The leaders further agreed to “abstain from any form of violence against civilians including sexual and gender-based violence and duly investigate in a timely manner and hold those responsible to account.”

Meanwhile, the Coalition for Advocates of South Sudan (CASS), an entity that seeks to help establish a just and lasting peace in South Sudan, has reiterated the aspirations of the South Sudanese people, which came to the fore in the 2017-2020 National Dialogue that was convened by the country’s President, Salva Kiir.

At the end of the dialogue, participants concluded that South Sudan is a failed state and blamed the crises in the country on the failure of political leadership and the state.

They call on both President Kiir and opposition leader Dr. Riek Machar to step aside from leadership and politics for failing to show “moral leadership” and political will necessary to break the political deadlock.” 

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“Neither President Kiir nor First Vice President Machar has displayed moral leadership or the political will necessary to break the political deadlock, which they created,” CASS officials say in a brief summary that captures what the people said in the dialogue.

They add, in reference to President Kiir and Dr. Machar, “They have permanent political differences and personal hatred towards one another. Thus, they have created a political deadlock in the country, and have neither the will nor moral leadership to move beyond personal grudges and egos.”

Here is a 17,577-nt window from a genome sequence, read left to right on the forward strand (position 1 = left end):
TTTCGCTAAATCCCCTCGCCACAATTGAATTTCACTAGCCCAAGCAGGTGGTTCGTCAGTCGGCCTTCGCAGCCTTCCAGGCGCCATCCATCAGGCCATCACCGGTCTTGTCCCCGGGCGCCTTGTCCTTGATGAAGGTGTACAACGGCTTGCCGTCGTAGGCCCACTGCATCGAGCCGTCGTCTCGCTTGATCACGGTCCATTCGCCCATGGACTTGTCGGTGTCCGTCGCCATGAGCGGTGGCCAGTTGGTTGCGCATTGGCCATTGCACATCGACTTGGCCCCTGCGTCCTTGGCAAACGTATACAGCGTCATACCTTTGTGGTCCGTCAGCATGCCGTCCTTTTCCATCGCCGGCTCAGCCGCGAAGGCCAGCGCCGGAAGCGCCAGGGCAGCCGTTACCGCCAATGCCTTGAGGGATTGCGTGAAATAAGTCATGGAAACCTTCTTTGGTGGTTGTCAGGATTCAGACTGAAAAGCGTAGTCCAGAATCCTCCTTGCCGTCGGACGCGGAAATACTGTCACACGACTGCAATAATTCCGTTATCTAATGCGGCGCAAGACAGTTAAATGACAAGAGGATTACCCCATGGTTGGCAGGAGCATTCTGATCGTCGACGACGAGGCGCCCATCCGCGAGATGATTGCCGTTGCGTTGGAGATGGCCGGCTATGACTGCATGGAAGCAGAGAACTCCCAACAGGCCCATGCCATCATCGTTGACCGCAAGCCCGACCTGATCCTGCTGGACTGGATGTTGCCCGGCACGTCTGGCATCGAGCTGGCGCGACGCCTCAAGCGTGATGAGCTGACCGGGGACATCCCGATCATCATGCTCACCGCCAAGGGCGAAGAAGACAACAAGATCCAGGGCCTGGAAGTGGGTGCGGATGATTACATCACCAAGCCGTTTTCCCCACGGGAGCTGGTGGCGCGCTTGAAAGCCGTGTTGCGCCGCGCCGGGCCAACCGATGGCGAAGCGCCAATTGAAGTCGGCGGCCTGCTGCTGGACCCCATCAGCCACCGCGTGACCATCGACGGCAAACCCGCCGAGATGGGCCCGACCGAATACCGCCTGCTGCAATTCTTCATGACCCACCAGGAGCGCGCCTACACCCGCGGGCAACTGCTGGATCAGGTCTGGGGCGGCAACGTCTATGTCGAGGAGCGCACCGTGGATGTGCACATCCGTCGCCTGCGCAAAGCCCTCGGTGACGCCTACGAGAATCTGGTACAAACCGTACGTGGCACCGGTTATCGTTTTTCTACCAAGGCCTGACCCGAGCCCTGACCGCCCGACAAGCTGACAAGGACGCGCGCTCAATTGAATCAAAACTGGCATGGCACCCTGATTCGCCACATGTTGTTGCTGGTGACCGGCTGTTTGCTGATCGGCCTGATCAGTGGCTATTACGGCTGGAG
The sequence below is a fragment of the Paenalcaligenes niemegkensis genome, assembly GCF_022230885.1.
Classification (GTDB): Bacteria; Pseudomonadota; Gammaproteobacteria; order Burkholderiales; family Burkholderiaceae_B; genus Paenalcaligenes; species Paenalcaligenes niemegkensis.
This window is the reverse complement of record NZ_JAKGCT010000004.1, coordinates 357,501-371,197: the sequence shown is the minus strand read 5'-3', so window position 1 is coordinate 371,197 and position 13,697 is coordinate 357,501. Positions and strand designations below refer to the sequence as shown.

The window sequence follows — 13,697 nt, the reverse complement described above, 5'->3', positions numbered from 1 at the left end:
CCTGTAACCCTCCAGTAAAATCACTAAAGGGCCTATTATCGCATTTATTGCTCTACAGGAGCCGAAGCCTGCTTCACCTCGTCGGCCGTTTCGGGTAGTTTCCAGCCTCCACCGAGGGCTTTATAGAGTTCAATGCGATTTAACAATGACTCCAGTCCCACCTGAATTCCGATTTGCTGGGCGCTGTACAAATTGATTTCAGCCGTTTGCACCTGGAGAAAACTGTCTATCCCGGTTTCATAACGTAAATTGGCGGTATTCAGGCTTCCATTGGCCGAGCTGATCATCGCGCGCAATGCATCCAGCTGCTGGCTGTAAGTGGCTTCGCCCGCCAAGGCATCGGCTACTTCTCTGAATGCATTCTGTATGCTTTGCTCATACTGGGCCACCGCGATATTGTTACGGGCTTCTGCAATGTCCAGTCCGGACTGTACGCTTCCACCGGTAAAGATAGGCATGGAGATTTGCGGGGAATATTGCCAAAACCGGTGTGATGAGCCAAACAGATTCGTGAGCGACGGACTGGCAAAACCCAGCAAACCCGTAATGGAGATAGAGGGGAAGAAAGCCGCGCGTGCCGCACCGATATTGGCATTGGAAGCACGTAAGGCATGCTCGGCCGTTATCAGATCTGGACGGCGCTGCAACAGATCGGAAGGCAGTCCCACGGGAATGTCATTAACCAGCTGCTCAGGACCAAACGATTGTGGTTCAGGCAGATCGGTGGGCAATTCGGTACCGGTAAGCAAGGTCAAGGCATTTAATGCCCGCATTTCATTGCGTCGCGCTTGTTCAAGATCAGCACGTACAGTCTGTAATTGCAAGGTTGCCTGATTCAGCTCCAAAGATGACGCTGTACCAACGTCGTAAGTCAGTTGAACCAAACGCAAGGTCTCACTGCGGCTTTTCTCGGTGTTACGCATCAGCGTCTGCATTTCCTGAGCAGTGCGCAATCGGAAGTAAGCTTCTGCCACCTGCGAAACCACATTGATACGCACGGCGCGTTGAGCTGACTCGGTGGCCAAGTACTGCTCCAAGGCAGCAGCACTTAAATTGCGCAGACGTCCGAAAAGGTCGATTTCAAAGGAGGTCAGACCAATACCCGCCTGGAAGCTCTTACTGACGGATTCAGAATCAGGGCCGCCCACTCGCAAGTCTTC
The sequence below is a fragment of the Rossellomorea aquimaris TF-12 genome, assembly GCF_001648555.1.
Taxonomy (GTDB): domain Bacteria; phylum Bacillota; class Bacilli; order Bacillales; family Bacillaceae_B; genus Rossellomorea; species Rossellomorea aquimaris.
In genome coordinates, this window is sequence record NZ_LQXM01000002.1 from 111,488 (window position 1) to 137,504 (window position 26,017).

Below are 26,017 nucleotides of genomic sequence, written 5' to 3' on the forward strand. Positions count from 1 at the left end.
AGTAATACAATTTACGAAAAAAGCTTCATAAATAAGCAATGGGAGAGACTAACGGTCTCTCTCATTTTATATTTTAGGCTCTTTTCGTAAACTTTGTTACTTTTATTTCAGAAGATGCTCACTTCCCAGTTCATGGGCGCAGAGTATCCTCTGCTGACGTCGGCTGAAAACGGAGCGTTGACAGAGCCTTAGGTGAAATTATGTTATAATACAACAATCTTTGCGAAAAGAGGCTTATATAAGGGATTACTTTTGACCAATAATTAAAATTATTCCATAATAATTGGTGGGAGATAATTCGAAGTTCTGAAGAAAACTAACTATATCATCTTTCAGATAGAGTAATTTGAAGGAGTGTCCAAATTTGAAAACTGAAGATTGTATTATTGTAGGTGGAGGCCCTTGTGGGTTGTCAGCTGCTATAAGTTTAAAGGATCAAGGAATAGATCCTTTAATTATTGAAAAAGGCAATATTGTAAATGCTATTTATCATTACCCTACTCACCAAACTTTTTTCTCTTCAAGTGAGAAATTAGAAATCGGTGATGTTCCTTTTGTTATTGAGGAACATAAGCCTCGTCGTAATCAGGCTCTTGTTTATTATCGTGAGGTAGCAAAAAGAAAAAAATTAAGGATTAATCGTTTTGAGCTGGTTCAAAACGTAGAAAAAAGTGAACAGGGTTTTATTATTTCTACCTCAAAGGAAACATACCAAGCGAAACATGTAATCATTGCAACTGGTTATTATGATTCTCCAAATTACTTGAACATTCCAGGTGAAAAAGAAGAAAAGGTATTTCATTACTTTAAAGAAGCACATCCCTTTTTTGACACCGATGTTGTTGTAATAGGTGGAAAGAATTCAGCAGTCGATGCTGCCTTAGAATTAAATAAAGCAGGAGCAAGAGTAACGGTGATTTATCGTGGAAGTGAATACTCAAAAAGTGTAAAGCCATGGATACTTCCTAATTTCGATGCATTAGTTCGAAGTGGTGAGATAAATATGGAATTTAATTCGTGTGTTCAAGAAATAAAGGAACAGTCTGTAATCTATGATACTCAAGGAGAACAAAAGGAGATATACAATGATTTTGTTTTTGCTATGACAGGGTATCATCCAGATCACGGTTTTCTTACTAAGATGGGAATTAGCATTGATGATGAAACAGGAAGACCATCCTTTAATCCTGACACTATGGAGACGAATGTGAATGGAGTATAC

The community of advocates adds, “It is obvious that this government cannot deliver peace, security, or stability which the country desperately needs. We must courageously admit that South Sudan as a state has failed by all measures.”

The civil society group points out the ills affecting South Sudan, including ethnic politics in which certain groups of people have been targeted as well as graft in the management of resources, noting that by 2019, South Sudan was ranked the second most corrupt country in the world. To date that has not improved, CASS officials say.

In an array of demands, the people of South Sudan want immediate focus to be placed on the unification of the army, the establishment of the permanent constitution, preparations for the country’s elections, and the return and resettlement of IDPs and refugees, according to CASS officials.

Concerning the country’s elections, the people want neither President Kiir nor Dr. Machar to take any part in the elections, they say in their latest report.

“Both must leave politics,” CASS officials say in reference to the people’s demands concerning the country’s President and opposition leader.

They add, “None of the four current vice presidents may take part in the coming elections, although they may participate in future elections.”

The people further demand that national elections in the country be conducted under the auspices of the United Nations, the African Union, and IGAD to prevent controversy over the results and a risk of relapse to war.

Agnes Aineah is a Kenyan journalist with a background in digital and newspaper reporting. She holds a Master of Arts in Digital Journalism from the Aga Khan University, Graduate School of Media and Communications and a Bachelor's Degree in Linguistics, Media and Communications from Kenya's Moi University. Agnes currently serves as a journalist for ACI Africa.